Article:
On 20 March, the LNA’s General Command announced investigations into criminal acts and reiterated the LNA’s commitment to applicable national and international law.
On 25 March, 54 unidentified bodies, reportedly some recovered from Ganfouda, were buried after DNA samples were taken. The Libyan Red Crescent reported finding 6 bodies in a mass grave. The LNA claimed these were bodies of their fighters.
During March, UNSMIL also documented the fatal shootings of 1 man and 1 boy in al-Zawiya and of another man in Tripoli in unclear circumstances.
The figures for civilian casualties set out above only include persons killed or injured in the course of hostilities and who were not directly participating in the hostilities. The figures do not include those casualties that are not a direct result of hostilities, for example executions after capture, torture or abductions, or casualties caused as an indirect consequence of hostilities. The figures are based on information UNSMIL has gathered and cross-checked from a broad range of sources in Libya, including human rights defenders, civil society, current and former officials, employees of local governments, community leaders and members, witnesses, others directly affected and media reports. In order to assess the credibility of information obtained, where possible, UNSMIL reviewed documentary information, including medical records, forensic reports and photographic evidence.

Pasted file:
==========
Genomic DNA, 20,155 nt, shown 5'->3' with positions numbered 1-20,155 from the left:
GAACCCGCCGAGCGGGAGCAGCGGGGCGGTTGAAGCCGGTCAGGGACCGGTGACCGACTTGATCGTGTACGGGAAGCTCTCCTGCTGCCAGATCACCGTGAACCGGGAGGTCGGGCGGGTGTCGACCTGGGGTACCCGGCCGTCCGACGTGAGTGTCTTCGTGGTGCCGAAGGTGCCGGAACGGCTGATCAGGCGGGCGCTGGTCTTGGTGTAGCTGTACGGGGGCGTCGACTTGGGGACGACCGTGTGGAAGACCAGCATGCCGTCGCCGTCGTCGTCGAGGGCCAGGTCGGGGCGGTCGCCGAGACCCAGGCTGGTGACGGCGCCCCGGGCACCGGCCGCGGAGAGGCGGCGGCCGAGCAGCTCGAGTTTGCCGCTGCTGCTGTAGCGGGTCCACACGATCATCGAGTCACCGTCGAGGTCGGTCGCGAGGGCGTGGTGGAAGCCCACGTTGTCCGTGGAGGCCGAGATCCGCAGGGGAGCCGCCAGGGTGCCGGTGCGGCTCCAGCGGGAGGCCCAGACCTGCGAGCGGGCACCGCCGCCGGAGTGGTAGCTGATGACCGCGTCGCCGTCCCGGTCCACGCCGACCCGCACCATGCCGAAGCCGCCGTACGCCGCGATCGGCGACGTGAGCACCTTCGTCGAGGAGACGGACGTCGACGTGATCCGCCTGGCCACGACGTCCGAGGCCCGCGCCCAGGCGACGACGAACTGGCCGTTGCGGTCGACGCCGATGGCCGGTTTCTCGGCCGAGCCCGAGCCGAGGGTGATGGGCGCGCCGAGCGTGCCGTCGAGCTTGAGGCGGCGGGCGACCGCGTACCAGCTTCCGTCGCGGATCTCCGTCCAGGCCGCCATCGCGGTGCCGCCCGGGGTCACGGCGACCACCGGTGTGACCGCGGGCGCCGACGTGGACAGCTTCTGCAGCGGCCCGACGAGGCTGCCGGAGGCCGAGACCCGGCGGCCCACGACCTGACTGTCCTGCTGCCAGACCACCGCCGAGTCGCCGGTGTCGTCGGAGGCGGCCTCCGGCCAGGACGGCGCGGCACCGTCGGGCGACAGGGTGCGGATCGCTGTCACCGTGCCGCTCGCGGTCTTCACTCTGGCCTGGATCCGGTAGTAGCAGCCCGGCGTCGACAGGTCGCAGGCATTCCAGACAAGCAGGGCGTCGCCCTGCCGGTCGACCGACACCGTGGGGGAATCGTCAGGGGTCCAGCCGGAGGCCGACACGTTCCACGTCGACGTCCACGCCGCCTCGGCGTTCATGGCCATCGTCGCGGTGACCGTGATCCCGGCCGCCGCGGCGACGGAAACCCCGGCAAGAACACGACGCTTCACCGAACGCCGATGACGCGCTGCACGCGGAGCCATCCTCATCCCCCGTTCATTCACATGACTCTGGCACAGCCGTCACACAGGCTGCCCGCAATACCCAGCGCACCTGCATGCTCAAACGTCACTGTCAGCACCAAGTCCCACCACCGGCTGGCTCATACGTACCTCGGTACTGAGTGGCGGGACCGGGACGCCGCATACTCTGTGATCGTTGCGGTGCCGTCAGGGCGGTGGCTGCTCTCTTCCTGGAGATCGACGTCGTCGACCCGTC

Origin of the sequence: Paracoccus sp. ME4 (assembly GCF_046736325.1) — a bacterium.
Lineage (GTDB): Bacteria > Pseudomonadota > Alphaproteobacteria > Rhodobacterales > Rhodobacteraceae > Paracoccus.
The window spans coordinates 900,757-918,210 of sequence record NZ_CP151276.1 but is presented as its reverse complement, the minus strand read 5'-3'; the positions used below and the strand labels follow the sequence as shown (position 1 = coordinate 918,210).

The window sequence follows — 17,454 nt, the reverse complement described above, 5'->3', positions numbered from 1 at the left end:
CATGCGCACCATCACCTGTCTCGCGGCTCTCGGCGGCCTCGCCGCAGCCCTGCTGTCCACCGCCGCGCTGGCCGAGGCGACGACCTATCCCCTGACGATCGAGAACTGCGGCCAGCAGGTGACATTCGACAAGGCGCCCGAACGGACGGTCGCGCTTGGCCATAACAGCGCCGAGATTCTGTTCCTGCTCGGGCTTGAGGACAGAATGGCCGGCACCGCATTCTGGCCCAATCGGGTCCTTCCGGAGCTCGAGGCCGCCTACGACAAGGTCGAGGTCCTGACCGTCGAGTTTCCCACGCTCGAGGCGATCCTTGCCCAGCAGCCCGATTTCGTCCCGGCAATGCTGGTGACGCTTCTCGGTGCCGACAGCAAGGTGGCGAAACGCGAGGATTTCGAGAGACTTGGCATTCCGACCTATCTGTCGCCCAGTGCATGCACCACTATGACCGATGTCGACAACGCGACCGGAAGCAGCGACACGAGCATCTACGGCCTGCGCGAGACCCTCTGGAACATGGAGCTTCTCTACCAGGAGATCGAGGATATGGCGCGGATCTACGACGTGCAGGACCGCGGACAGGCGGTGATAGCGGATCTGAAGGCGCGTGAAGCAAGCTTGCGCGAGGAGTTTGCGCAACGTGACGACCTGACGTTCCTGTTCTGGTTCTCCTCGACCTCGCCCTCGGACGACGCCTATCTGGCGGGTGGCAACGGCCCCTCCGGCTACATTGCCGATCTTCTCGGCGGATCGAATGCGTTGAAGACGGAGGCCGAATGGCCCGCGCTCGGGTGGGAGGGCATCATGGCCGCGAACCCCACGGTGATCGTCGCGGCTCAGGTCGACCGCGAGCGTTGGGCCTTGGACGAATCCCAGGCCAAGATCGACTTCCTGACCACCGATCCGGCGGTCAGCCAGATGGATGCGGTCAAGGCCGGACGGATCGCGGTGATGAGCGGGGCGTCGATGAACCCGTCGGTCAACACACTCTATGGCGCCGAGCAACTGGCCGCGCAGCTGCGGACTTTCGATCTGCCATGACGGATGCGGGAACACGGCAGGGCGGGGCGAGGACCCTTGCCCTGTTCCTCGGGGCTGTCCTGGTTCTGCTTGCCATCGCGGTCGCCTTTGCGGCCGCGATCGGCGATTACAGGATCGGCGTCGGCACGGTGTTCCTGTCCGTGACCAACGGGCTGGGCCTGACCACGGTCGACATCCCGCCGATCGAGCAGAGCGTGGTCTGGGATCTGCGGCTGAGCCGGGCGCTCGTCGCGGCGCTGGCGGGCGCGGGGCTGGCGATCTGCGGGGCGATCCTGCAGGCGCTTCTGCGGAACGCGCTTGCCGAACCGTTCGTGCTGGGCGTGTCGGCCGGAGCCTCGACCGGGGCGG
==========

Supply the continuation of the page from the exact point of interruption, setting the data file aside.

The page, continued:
The figures are only those that UNSMIL was able to document in the reporting period. They are not likely to be complete and may change as new information emerges about incidents involving civilian casualties that took place during this period.